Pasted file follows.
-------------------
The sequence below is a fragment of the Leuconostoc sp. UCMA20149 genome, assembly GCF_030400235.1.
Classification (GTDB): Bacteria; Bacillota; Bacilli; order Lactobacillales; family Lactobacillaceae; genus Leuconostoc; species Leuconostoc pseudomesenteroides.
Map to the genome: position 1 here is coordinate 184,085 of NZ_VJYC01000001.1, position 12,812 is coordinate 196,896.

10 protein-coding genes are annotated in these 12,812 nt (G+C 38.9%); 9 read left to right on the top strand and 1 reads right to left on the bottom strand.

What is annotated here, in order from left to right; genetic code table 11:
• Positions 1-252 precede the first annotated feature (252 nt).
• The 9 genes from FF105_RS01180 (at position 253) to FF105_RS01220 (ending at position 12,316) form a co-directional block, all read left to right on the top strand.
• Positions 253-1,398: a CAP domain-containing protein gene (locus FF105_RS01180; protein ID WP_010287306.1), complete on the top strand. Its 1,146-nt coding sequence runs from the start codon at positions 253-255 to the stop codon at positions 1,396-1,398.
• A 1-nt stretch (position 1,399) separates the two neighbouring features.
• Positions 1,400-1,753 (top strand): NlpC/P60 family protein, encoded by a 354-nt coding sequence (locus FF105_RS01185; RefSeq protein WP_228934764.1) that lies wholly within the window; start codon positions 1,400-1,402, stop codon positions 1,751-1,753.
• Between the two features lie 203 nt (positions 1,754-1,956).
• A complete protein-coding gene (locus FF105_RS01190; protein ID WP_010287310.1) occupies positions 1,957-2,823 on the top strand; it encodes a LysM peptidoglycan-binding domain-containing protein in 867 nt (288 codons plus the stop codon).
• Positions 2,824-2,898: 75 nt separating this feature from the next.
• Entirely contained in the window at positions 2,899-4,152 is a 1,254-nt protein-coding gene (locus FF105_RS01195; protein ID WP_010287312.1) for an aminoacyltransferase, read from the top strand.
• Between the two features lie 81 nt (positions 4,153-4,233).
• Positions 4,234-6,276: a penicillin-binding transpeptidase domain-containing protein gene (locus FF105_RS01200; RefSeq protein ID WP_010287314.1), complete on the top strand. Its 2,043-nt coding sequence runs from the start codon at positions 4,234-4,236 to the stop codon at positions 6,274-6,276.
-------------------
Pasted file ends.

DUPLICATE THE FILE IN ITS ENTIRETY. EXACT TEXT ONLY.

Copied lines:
The sequence below is a fragment of the Leuconostoc sp. UCMA20149 genome, assembly GCF_030400235.1.
Classification (GTDB): Bacteria; Bacillota; Bacilli; order Lactobacillales; family Lactobacillaceae; genus Leuconostoc; species Leuconostoc pseudomesenteroides.
Map to the genome: position 1 here is coordinate 184,085 of NZ_VJYC01000001.1, position 12,812 is coordinate 196,896.

10 protein-coding genes are annotated in these 12,812 nt (G+C 38.9%); 9 read left to right on the top strand and 1 reads right to left on the bottom strand.

What is annotated here, in order from left to right; genetic code table 11:
• Positions 1-252 precede the first annotated feature (252 nt).
• The 9 genes from FF105_RS01180 (at position 253) to FF105_RS01220 (ending at position 12,316) form a co-directional block, all read left to right on the top strand.
• Positions 253-1,398: a CAP domain-containing protein gene (locus FF105_RS01180; protein ID WP_010287306.1), complete on the top strand. Its 1,146-nt coding sequence runs from the start codon at positions 253-255 to the stop codon at positions 1,396-1,398.
• A 1-nt stretch (position 1,399) separates the two neighbouring features.
• Positions 1,400-1,753 (top strand): NlpC/P60 family protein, encoded by a 354-nt coding sequence (locus FF105_RS01185; RefSeq protein WP_228934764.1) that lies wholly within the window; start codon positions 1,400-1,402, stop codon positions 1,751-1,753.
• Between the two features lie 203 nt (positions 1,754-1,956).
• A complete protein-coding gene (locus FF105_RS01190; protein ID WP_010287310.1) occupies positions 1,957-2,823 on the top strand; it encodes a LysM peptidoglycan-binding domain-containing protein in 867 nt (288 codons plus the stop codon).
• Positions 2,824-2,898: 75 nt separating this feature from the next.
• Entirely contained in the window at positions 2,899-4,152 is a 1,254-nt protein-coding gene (locus FF105_RS01195; protein ID WP_010287312.1) for an aminoacyltransferase, read from the top strand.
• Between the two features lie 81 nt (positions 4,153-4,233).
• Positions 4,234-6,276: a penicillin-binding transpeptidase domain-containing protein gene (locus FF105_RS01200; RefSeq protein ID WP_010287314.1), complete on the top strand. Its 2,043-nt coding sequence runs from the start codon at positions 4,234-4,236 to the stop codon at positions 6,274-6,276.